• TokuDB uses a different data structure for indexes, which is significantly more efficient. Instead of the classic B-Tree structure, TokuDB uses Fractal Trees, which don’t slow down when they get bigger than memory.

As a result of these three properties of TokuDB, you can maintain a lot of indexes on a lot of data relatively cheaply. And that means that you can index your data to match your query patterns, and get much faster performance by removing a lot of random I/O operations caused by finding data and then looking up the rest of the row.

Disclosure: Tokutek paid Percona to evaluate the technology, but it is our practice to offer only our honest opinion in blog posts such as this one.

About the Author

Baron is Percona’s Chief Performance Architect. He’s the lead author of High Performance MySQL, and creator of Maatkit. He consults with Percona’s customers, and develops tools and practices for Percona’s team.




  • Baron,
    “…This is called a covering index, which means that the index covers the whole query–there is no need for any data outside the index. …”
    I wish to argue this is not exact: the query mentions “SUM(clicks), SUM(cost)”, both columns are not covered by suggested index.

    One can argue (*) that in InnoDB a primary key is always a covering index, just because it’s a clustering index. Nevertheless, access is required to data (leaf) pages, which, in covering index, would otherwise be accessible one level above. I do not know if current InnoDB implementation supports such optimization or not; but it is not clear that the index is indeed covering.

    (*) I may argue back, then, that by same reasoning, any full table scan on InnoDB tables is a ‘covering index’ query. I’m not implying you make that argument.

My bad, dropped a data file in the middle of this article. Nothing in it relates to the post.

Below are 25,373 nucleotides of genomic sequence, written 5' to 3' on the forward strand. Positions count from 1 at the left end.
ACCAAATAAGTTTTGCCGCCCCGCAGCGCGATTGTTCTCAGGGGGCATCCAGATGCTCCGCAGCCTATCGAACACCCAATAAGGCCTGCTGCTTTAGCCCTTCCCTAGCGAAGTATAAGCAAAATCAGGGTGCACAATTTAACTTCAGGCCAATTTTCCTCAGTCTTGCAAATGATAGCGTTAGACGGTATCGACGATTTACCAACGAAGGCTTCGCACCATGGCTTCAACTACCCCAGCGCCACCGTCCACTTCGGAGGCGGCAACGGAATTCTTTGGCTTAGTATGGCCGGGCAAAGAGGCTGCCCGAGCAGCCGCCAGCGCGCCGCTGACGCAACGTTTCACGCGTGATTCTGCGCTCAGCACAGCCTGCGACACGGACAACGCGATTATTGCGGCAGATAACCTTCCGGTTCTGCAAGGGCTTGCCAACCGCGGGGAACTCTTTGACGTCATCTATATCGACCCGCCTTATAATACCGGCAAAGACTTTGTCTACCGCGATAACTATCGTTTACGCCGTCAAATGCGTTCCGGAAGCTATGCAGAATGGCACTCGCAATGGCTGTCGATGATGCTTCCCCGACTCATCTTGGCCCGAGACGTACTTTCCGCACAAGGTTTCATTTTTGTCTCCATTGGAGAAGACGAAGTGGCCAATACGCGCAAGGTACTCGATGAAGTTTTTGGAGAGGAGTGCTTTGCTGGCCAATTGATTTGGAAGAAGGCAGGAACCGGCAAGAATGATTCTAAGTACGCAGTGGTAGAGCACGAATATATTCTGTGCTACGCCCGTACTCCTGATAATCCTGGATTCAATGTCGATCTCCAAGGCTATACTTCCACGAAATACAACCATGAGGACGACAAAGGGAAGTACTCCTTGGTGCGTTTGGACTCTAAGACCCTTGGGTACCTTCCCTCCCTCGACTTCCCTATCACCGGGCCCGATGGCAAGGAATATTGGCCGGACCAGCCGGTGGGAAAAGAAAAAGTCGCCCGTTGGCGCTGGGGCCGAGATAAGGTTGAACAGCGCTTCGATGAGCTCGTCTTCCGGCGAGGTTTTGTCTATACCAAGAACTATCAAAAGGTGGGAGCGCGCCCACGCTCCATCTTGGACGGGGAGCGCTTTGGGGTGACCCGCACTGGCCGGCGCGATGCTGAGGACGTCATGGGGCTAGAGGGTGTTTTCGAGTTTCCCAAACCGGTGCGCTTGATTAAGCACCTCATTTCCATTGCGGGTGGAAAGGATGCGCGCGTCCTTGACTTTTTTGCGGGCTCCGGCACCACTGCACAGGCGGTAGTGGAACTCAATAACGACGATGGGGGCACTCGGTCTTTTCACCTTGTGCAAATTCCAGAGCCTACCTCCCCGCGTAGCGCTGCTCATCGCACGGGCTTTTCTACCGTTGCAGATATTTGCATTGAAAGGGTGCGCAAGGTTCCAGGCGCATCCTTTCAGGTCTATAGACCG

• Great point but I think the example can be much simpler (without aggregation). Non-index only queries for InnoDB are joins between the secondary and cluster index.

    TokuDB can make all/most index range scan queries index-only. This is a huge deal.

  • Shlomi,

    InnoDB doesn’t support returning values from non-leaf nodes. In MySQL, anyway, “covering” just means that the leaf nodes have the columns. Secondary indexes on non-primary-key columns actually cover more columns than those mentioned in the index explicitly, because the leaf nodes carry the primary key columns as well. These “included columns” are still useful to the query, even though they aren’t in the non-leaf nodes.

    An index that covers the query and can be accessed sequentially is a huge win, even if it’s less selective. The Lahdenmaki and Leach book I mentioned lays the math out in detail, along with a model for rating indexes by “stars” to indicate their benefit for a particular query. A “three-star” index lets the query avoid sorting, covers the index, and is highly selective. But even an index that’s not very selective is a huge win if it avoids sorting or random I/O and lookups outside the index.


    You are right that I could have chosen a much simpler example. This one came to mind because it’s a sort of stereotypical query that I see a lot and could be optimized well by TokuDB.

  • I’d like some clarification about the following part of your post: “example can be improved by indexing differently: just put the primary key on (the_day, customer) instead of the other way around. Then the query will use the primary key instead of the secondary key, and the whole row is available to the query without doing a join to another index.”

    Why does reversing the key order matter? Put another way, why is the query planner unable to reverse the terms if that would be advantageous–IIRC, logical predicates don’t associatively short-circuit in SQL, so one would think terms would be reordered to fit the available indices best.

    Is this understanding incorrect, or simply inapplicable to the example given, or is it a deficiency in the query planner being used (as it exist(ed) at the time of this post)?